HBN Trek to Emergent BioSolutions at Bayview October 2018


Yazmin Rovira Gonzalez

Ph.D. Candidate at  Johns Hopkins School of Medicine

Cellular and Molecular Medicine

Drug manufacturing facility of Emergent BioSolutions at Bayview campus located in Baltimore, Maryland. Image by Barbara Haddock Taylor via The Baltimore Sun.

Upon arriving to the Bayview campus, we were officially welcomed by Scott Battist, the vice president, general manager,and site head for the drug substance plant. Then, Paul Mutolo and Brad Sepp joined Scott in providing us with an overview of the company and a thorough description of Emergent’s new clinical and commercial drug substance manufacturing area.
The Industry Relations arm of the Hopkins Biotech Network (HBN) helped facilitate a half-day visit to the manufacturing facilities at Emergent BioSolutions on October 19th, 2018. Postdoctoral fellows and students from Johns Hopkins University and other neighboring institutions participated in Emergent BioSolution’s Manufacturing Day at their Bayview campus in Baltimore, Maryland. Emergent’s Bayview campus is one of three Centers for Innovation in Advanced Development and Manufacturing (CIADM) designated by the U.S. Department of Health and Human Services to develop, manufacture and deliver a range of medical countermeasures (such as vaccines) for biological and chemical threats as well as infectious diseases. For example, if there is an unprecedented spread of the Ebola virus in the United States, Emergent BioSolutions Inc. is one of the biodefense and global life sciences companies that manufactures and provides products for civilian and military communities addressing such public health threat.

We divided into small groups of 4-5 people, where tour participants listened to poster discussions from industry experts in the following areas:

  • Manufacturing – operators control manufacturing equipment and machinery to produce pharmaceutical components and products.
  • Manufacturing Science and Technology (MS&T) – scientific leaders oversee technology transfer (new product introductions and process improvements) into manufacturing as well as implementing product development projects from research and development into standard commercial manufacture.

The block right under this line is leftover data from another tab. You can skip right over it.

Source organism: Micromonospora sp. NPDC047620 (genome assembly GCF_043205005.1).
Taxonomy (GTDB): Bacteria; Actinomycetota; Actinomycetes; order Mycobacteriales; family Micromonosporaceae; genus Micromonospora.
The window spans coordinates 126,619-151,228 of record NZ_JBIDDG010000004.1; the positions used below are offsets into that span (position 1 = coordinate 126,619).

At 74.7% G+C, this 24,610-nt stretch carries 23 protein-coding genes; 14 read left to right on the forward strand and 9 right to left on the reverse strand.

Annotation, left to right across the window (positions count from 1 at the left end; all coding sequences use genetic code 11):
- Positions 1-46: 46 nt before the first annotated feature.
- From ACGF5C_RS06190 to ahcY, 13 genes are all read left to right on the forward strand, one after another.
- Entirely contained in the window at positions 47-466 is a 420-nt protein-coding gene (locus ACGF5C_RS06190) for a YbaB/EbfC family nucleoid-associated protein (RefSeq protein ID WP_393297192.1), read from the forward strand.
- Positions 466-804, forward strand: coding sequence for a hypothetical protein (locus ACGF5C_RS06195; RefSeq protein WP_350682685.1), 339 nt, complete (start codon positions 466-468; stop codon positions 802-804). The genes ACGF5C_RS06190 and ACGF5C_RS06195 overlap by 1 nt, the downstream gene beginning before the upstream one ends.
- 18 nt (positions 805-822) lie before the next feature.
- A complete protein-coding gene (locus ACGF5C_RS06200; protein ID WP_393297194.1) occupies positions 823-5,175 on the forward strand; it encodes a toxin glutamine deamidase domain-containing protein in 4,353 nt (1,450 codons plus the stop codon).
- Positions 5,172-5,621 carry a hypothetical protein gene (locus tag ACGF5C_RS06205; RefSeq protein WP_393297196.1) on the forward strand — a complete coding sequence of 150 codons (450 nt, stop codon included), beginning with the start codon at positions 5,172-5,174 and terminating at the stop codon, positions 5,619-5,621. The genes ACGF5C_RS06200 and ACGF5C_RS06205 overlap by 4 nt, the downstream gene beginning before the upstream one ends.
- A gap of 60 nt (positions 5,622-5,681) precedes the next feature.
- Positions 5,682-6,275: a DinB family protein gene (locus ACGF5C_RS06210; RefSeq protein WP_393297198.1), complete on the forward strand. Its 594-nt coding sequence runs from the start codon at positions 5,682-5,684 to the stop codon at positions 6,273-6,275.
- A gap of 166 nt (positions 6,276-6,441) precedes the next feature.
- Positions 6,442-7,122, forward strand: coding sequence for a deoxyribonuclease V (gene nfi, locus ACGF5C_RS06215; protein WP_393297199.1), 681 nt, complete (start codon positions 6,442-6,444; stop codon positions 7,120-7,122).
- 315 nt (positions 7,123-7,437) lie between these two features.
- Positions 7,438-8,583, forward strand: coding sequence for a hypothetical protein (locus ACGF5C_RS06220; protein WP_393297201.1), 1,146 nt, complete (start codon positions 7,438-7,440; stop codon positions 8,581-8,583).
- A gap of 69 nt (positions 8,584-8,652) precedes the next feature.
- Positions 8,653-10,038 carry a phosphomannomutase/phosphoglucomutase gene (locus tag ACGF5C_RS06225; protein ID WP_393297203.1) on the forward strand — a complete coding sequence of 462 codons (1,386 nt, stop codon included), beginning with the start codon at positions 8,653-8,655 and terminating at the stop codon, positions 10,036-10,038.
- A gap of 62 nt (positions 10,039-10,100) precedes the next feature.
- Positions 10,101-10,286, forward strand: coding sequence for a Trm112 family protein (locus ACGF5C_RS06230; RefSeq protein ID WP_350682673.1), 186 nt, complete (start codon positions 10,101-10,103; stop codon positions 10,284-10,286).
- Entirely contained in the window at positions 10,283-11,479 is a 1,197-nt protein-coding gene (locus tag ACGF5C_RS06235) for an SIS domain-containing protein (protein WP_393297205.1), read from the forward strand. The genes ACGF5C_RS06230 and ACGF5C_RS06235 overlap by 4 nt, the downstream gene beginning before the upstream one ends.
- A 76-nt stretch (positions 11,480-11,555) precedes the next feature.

• Engineering – this group is composed of process and automation engineers responsible for the mechanical and electrical systems of bioprocess equipment.
  • Quality – comprises administrative and procedural activities executed using a quality management system so that requirements and goals of a product are fulfilled.
  • Validation – is a process by which the quality and integrity of all elements implicated in the manufacturing process are reviewed/tested.

After grasping the function of each industry team from the poster conversations, we started the Bayview Manufacturing Area 3 facility tour in the locker rooms. We put on our hair caps and booties while the tour guides explained how their facility has a unidirectional flow of people, material, equipment, and waste across multiple functional areas within their segregated manufacturing units. This linear setup helps minimize product contamination. With our booties and hair nets on, we entered the future clean room (clean sites were still under construction) before continuing to the Fermentation/Cell Culture room.

This culture room will allow for commercial-scale production of therapeutics, as it is currently being modified to support multiple single-use bioreactors, each with a capacity of 3,500 liters! A disposable or single-use bioreactor refers to a bioreactor with a disposable bag instead of a culture container. Typically, this means that plastic bag inserts are used in the bioreactor, speeding up the cleaning and sterilization process while cutting down the time between each use from several days to 48 hours. The Fermentation/Cell culture room was followed by the Harvest area, which will support clarification and capture steps, including centrifugation, filtration, and chromatography.

Next, we explored the Purification area, which will support up to three 80 centimeters columns. The primary and final purification rooms are separated, and each room has enough space for media and buffer preparation to support operations.  The Quality Control labs and the warehouse were the last two stops of the tour. Our trip guides informed us that analytical product testing, raw materials and release testing, and cell culture potency testing all occur at their quality control unit. As for the warehouse, this is where shipping and receiving as well as raw material sampling and distribution takes place.

Overall, the manufacturing process starts by allowing vaccines and other drugs to be mixed and cooked in the Fermentation/Cell Culture room to then be moved through filtration and purification systems before being inspected and packaged. The products can also be stored, should they be called on for surge production. If there is a flu pandemic tomorrow, ideally, designated innovation centers like Emergent’s are built out to accomplish rushed production of millions of flu vaccine doses. With that, our tour concluded. We were then redirected to the main conference room for a networking lunch where students and postdocs from the Baltimore area were able to enjoy one (or multiple) slices of pizza and discuss career paths with Emergent employees and/or other prospective industry leaders.

If you would like to partake in future site visits to local industries, keep an eye on your JHU e-mail for upcoming treks hosted by HBN!

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